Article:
TL;DR If you think the size of the Gemfile in your app has got out of control you can group gems into themed sets, put them in smaller gemfiles and include them using eval_gemfile. Smaller gemfiles can also be used for speeding up subsets of the test suite.
Even if you are new to Ruby development it's a no-brainer that the place to add new libraries to your app is the Gemfile. After running
bundle install your Gemfile.lock will be updated and it will now contain libraries you chose together with their dependencies.
I have seen some truly modular Ruby applications. Most of them were Rails applications that utilised Rails Engines. It's quite a nice mechanism that allows you to create small, specialised applications and place them in a larger context. Each engine comes with its own Gemfile and tests that you can run in isolation.
Modularity is not an easy task in itself, but Rails Engines are quite easy to use. Not all Ruby applications are Rails applications though. Yet they can still be modular.
eval_gemfile is not very popular feature of the Bundler DSL (that's the actual name of the domain specific language you use in Gemfiles). In a nutshell, it will add the contents of a gemfile to another one. When you bundle the following gemfile:
source "https://rubygems.org" eval_gemfile('GemfileFinances') gem 'sinatra'
the contents of the file named GemfileFinances will be added to the currently executed gemfile:
gem 'finance' gem 'money'
Imagine you had to divide a self-contained part of your application responsible for handling finances. It would be sensible then to define its dependencies separately from the rest. GemfileFinances sounds like a good candidate here! Of course you could still keep dependencies of all parts of your application in one gemfile, but it might not always be the best way.
If our modules are really self-contained we probably want to be able to test them in isolation and run only the necessary set of dependencies. Why would we do that? To save our time mostly. I rarely had problems with the speed of test suite on any Sinatra app, but I cannot say the same thing about Rails apps. So if I have a Rails app, should I use Rails Engines then? It's entirely up to you. Note that not every application component needs to be a small Rails application.
Let's have a look how we could run tests for financial module only. Whenever executing any bundle command, Bundler will normally look for Gemfile. Using non-default gemfile requires setting up an environment variable BUNDLE_GEMFILE whose value is the name of the gemfile:
$ BUNDLE_GEMFILE=GemfileFinancial bundle exec rake test:financial
If you look at both examples carefully, you will notice that I only defined gems source in the main gemfile. GemfileFinancial has no information about where to download gems from. Bundler is clever enough to look for gems on the host machine first BUT we are in trouble if they haven't been installed yet and we still want to run isolated test for our modules. One recipe for this problem is to have an extra gemfile with "Sourced" suffix in the name which specifies the source and requires the one with dependencies:
source "https://rubygems.org" eval_gemfile('GemfileFinancial')
Then tests should execute without any errors (at least in theory ;-)):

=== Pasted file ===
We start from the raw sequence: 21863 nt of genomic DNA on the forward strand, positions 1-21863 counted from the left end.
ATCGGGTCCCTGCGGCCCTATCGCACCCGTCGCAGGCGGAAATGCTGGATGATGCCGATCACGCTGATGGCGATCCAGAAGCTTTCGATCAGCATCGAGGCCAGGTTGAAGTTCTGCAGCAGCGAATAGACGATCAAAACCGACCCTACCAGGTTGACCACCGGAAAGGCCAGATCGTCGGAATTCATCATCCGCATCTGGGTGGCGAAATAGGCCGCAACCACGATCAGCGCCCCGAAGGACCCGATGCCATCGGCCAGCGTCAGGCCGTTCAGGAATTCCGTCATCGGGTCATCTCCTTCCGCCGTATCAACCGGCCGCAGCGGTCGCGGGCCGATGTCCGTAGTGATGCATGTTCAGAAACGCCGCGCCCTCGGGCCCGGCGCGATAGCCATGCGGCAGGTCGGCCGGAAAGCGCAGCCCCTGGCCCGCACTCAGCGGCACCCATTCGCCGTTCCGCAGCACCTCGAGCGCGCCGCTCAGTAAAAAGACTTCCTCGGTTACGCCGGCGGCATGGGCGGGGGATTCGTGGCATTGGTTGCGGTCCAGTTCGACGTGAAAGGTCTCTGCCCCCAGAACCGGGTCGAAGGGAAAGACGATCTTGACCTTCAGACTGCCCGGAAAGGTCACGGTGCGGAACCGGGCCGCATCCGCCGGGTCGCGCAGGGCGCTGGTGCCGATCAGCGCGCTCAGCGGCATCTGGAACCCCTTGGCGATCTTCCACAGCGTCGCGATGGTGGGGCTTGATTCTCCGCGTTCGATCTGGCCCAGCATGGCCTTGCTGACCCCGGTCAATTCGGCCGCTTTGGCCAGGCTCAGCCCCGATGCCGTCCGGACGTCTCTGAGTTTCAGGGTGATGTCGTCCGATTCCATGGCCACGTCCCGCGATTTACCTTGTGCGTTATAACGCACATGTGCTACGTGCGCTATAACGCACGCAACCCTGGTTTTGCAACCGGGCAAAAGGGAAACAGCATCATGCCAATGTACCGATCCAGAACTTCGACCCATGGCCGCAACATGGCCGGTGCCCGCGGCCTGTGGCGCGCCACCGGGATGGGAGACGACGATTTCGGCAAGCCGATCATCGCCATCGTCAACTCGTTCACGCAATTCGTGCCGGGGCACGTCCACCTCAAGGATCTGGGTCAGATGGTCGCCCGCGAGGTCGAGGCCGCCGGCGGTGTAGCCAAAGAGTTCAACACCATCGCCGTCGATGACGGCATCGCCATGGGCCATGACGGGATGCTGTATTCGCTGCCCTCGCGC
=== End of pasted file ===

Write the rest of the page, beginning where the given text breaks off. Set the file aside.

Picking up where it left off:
$ BUNDLE_GEMFILE=GemfileFinancialSourced bundle exec rake test:financial
It is possible, although not recommended in Bundler 1.7 onwards, to use multiple global sources. They will be searched from last to first. Not ideal and can lead to gem conflicts.
You can use source blocks though:
source 'https://rubygems.org' do gem 'finance' gem 'money' end
This removes the need of having extra gemfile specifying source and also gives you the flexibility to use different gems source in each gemfile.
What about gems that are in common among modules? It's very likely that even self-contained modules will use the same dependencies and they cannot be mutually exclusive (your app won't start otherwise). It's quite handy to have a separate file defining common dependencies and require it inside of more specific gemfile. Purists could say that your module tests will lose a bit of dependency isolation, but it shouldn't be a problem. You can always put
require: false for each entry and require them in right places only. :-)
Should I use it?
There has been lot of discussion about solving problem of monolith applications recently. The solution you hear about most of the time is microservices architecture. Another approach is to extract parts of the application into gems. None of them is a silver bullet. Using many gemfiles can cause minor confusion as the majority of apps will have only one Gemfile, but if you want to achieve the goal of modularisation while still keeping all code in one place then you should consider it as one available option.
A couple of suitable uses cases for employing the multiple Gemfile's approach include temporarily splitting out Gemfiles during a Rails upgrade, and as part of the extraction process of pulling a gem out of a Sinatra application.
The first use case was applied to the update of a huge Rails 3.2 application to 4.1. We separated dependencies into three groups: common and specific to Rails 3 or Rails 4. Gems in the latter two groups were mostly the same and only differed in version numbers. Another app I used this approach with was a small, but already messy Sinatra application where gemfiles helped me to extract some parts into gems.